The Witches' Tree

March 17, 2021 - The Witches' Tree (M.C. Beaton). A wealthy spinster is murdered and strung up from a twisted tree in the Cotswolds. A handsome vicar and his beautiful wife discover the body on their way home from a dinner party. Soon, two more bodies turn up. Agatha Raisin takes the case that's almost enough to make her retire from the private detective business.

I don't really know where to start with this. The murders happen early on – the wealthy spinster, a nosy copper, and the wife of the former ambassador who hired Agatha. After that, the plot is a jumbled mess of Agatha alternating between detecting and trying to decide whether she loves or hates her sometime friend, sometime lover, Sir Charles Fraith.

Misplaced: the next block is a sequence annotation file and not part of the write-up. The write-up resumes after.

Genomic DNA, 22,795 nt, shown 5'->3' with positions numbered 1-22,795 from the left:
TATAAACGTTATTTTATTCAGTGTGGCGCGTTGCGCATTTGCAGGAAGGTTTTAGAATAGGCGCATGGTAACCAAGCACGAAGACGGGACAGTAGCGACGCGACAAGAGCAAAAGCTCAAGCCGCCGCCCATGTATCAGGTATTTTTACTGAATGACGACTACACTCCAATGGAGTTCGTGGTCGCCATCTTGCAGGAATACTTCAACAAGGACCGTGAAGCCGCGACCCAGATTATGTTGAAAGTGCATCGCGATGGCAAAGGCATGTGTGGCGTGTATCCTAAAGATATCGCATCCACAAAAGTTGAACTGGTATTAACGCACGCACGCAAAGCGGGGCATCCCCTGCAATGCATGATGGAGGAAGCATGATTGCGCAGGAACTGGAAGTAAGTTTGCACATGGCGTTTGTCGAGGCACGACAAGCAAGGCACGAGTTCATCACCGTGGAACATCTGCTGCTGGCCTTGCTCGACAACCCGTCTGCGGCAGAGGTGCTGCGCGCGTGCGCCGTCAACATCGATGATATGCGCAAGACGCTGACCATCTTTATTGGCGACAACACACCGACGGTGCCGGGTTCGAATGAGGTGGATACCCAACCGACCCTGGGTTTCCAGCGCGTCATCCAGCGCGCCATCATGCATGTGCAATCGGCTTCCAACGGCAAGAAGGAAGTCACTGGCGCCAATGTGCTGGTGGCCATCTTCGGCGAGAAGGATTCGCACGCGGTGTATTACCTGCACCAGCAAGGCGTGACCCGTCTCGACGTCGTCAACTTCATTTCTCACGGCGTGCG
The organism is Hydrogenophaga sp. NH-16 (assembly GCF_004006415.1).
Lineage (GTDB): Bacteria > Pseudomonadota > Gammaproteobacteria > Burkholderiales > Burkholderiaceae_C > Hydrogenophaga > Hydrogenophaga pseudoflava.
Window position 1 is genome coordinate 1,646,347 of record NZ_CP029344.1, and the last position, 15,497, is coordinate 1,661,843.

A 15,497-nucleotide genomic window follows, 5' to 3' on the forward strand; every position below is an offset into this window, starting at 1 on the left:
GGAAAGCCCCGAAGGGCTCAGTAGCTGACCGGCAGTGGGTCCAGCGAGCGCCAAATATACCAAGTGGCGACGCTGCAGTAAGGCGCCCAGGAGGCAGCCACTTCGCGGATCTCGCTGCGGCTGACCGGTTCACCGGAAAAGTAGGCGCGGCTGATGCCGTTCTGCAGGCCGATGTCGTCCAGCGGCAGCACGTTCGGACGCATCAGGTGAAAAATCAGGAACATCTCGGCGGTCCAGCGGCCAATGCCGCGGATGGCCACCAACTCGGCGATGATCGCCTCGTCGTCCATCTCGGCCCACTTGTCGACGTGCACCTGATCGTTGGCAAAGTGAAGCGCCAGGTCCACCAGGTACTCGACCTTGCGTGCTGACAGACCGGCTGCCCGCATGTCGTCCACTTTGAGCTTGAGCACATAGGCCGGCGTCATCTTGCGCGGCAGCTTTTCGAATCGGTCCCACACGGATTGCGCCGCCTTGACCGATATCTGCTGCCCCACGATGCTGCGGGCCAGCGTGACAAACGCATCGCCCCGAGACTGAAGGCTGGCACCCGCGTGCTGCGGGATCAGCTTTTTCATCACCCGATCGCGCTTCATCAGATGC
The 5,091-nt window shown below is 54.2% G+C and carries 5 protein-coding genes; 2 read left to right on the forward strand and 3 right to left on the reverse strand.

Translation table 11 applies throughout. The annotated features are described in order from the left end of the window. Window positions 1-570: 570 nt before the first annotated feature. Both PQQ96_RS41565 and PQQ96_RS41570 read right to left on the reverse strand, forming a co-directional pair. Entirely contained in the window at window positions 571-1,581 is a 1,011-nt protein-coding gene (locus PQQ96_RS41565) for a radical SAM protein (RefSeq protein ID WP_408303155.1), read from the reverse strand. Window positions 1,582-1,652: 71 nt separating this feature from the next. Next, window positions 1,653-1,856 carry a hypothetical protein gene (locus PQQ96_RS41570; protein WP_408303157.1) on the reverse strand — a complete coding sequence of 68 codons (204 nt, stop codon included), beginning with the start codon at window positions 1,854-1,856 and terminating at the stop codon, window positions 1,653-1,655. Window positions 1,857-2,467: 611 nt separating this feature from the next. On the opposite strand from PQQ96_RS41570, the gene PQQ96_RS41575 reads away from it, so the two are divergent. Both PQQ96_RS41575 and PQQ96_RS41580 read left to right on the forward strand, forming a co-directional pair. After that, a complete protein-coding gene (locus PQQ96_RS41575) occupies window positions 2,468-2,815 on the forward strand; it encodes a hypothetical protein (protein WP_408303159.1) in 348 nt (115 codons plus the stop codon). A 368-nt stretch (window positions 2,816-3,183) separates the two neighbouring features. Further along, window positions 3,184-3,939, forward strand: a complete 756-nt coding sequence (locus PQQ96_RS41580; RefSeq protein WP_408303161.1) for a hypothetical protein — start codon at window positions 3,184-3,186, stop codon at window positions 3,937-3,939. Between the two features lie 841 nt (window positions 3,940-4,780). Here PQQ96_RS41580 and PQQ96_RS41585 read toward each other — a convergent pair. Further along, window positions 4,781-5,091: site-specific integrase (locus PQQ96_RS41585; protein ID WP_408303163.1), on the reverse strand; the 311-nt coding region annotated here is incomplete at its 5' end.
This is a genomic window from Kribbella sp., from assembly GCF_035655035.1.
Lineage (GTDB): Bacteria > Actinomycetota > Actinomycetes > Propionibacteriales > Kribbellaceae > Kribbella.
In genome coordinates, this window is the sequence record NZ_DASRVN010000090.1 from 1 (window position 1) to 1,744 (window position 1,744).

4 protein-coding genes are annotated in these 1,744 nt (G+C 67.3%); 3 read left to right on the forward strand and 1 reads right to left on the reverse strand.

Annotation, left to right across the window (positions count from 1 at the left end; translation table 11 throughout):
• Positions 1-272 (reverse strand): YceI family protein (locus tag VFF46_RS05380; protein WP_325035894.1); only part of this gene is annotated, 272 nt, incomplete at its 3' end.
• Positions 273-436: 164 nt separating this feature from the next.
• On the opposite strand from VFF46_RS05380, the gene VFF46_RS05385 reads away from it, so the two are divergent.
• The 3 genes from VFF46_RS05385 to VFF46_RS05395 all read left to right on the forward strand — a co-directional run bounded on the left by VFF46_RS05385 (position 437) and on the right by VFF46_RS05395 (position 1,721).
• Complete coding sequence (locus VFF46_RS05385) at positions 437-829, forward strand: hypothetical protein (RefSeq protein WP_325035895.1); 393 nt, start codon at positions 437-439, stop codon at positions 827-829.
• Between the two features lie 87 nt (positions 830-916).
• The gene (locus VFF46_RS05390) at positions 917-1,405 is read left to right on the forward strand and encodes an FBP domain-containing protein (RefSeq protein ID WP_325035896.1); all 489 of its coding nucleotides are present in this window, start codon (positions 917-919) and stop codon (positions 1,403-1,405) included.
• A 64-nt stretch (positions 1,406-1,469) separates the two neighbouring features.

By the end – which includes a lengthy epilogue – Agatha has sussed out who murdered the wealthy spinster and, we assume, the other two victims. I say assume because the dead copper and the ambassador's wife are never mentioned again.

As for Agatha's personal life, it remains pretty much where it has been for the previous 27 books in the series: All over the place. She wants a husband. She doesn't want a husband. She's committed to her PI agency. She may chuck the whole thing and retire. I don't know, and it's getting to the point where I don't care. There are two books left in the series, so I hope she makes up her mind soon.